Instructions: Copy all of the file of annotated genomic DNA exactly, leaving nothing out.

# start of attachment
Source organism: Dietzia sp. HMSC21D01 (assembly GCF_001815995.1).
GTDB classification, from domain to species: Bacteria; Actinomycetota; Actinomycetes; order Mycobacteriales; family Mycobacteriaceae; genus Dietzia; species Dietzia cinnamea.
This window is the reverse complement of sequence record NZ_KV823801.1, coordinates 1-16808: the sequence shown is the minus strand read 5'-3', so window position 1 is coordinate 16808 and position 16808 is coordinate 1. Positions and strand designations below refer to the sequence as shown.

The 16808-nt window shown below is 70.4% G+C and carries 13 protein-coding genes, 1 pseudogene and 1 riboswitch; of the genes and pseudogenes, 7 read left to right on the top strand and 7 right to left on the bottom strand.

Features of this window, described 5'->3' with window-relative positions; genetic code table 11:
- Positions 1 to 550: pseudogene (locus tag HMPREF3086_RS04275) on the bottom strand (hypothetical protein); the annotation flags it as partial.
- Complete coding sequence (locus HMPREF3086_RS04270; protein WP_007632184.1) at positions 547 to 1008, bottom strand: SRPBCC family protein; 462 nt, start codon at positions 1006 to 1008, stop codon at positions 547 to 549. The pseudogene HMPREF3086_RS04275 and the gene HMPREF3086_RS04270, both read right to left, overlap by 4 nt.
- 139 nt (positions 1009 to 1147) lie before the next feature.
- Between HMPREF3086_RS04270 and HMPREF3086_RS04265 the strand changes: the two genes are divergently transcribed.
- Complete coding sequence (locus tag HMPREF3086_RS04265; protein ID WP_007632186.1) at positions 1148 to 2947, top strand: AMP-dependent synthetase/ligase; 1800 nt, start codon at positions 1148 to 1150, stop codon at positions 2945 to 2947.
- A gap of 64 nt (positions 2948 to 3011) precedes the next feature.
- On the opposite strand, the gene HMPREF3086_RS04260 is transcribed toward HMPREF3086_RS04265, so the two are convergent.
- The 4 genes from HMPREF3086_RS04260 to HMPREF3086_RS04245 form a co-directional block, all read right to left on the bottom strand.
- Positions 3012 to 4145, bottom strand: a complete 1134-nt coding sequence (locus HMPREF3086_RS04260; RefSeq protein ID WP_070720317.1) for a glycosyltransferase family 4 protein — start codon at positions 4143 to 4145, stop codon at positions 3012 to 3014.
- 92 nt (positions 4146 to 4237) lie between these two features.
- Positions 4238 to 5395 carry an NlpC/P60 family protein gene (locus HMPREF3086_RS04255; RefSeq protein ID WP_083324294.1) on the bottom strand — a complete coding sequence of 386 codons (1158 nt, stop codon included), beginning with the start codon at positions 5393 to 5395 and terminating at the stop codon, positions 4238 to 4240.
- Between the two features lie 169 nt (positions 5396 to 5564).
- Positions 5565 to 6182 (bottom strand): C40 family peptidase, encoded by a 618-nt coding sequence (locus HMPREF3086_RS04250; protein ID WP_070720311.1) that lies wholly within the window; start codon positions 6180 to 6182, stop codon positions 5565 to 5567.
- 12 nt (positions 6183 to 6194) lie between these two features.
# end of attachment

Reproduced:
Source organism: Dietzia sp. HMSC21D01 (assembly GCF_001815995.1).
GTDB classification, from domain to species: Bacteria; Actinomycetota; Actinomycetes; order Mycobacteriales; family Mycobacteriaceae; genus Dietzia; species Dietzia cinnamea.
This window is the reverse complement of sequence record NZ_KV823801.1, coordinates 1-16808: the sequence shown is the minus strand read 5'-3', so window position 1 is coordinate 16808 and position 16808 is coordinate 1. Positions and strand designations below refer to the sequence as shown.

The 16808-nt window shown below is 70.4% G+C and carries 13 protein-coding genes, 1 pseudogene and 1 riboswitch; of the genes and pseudogenes, 7 read left to right on the top strand and 7 right to left on the bottom strand.

Features of this window, described 5'->3' with window-relative positions; genetic code table 11:
- Positions 1 to 550: pseudogene (locus tag HMPREF3086_RS04275) on the bottom strand (hypothetical protein); the annotation flags it as partial.
- Complete coding sequence (locus HMPREF3086_RS04270; protein WP_007632184.1) at positions 547 to 1008, bottom strand: SRPBCC family protein; 462 nt, start codon at positions 1006 to 1008, stop codon at positions 547 to 549. The pseudogene HMPREF3086_RS04275 and the gene HMPREF3086_RS04270, both read right to left, overlap by 4 nt.
- 139 nt (positions 1009 to 1147) lie before the next feature.
- Between HMPREF3086_RS04270 and HMPREF3086_RS04265 the strand changes: the two genes are divergently transcribed.
- Complete coding sequence (locus tag HMPREF3086_RS04265; protein ID WP_007632186.1) at positions 1148 to 2947, top strand: AMP-dependent synthetase/ligase; 1800 nt, start codon at positions 1148 to 1150, stop codon at positions 2945 to 2947.
- A gap of 64 nt (positions 2948 to 3011) precedes the next feature.
- On the opposite strand, the gene HMPREF3086_RS04260 is transcribed toward HMPREF3086_RS04265, so the two are convergent.
- The 4 genes from HMPREF3086_RS04260 to HMPREF3086_RS04245 form a co-directional block, all read right to left on the bottom strand.
- Positions 3012 to 4145, bottom strand: a complete 1134-nt coding sequence (locus HMPREF3086_RS04260; RefSeq protein ID WP_070720317.1) for a glycosyltransferase family 4 protein — start codon at positions 4143 to 4145, stop codon at positions 3012 to 3014.
- 92 nt (positions 4146 to 4237) lie between these two features.
- Positions 4238 to 5395 carry an NlpC/P60 family protein gene (locus HMPREF3086_RS04255; RefSeq protein ID WP_083324294.1) on the bottom strand — a complete coding sequence of 386 codons (1158 nt, stop codon included), beginning with the start codon at positions 5393 to 5395 and terminating at the stop codon, positions 4238 to 4240.
- Between the two features lie 169 nt (positions 5396 to 5564).
- Positions 5565 to 6182 (bottom strand): C40 family peptidase, encoded by a 618-nt coding sequence (locus HMPREF3086_RS04250; protein ID WP_070720311.1) that lies wholly within the window; start codon positions 6180 to 6182, stop codon positions 5565 to 5567.
- 12 nt (positions 6183 to 6194) lie between these two features.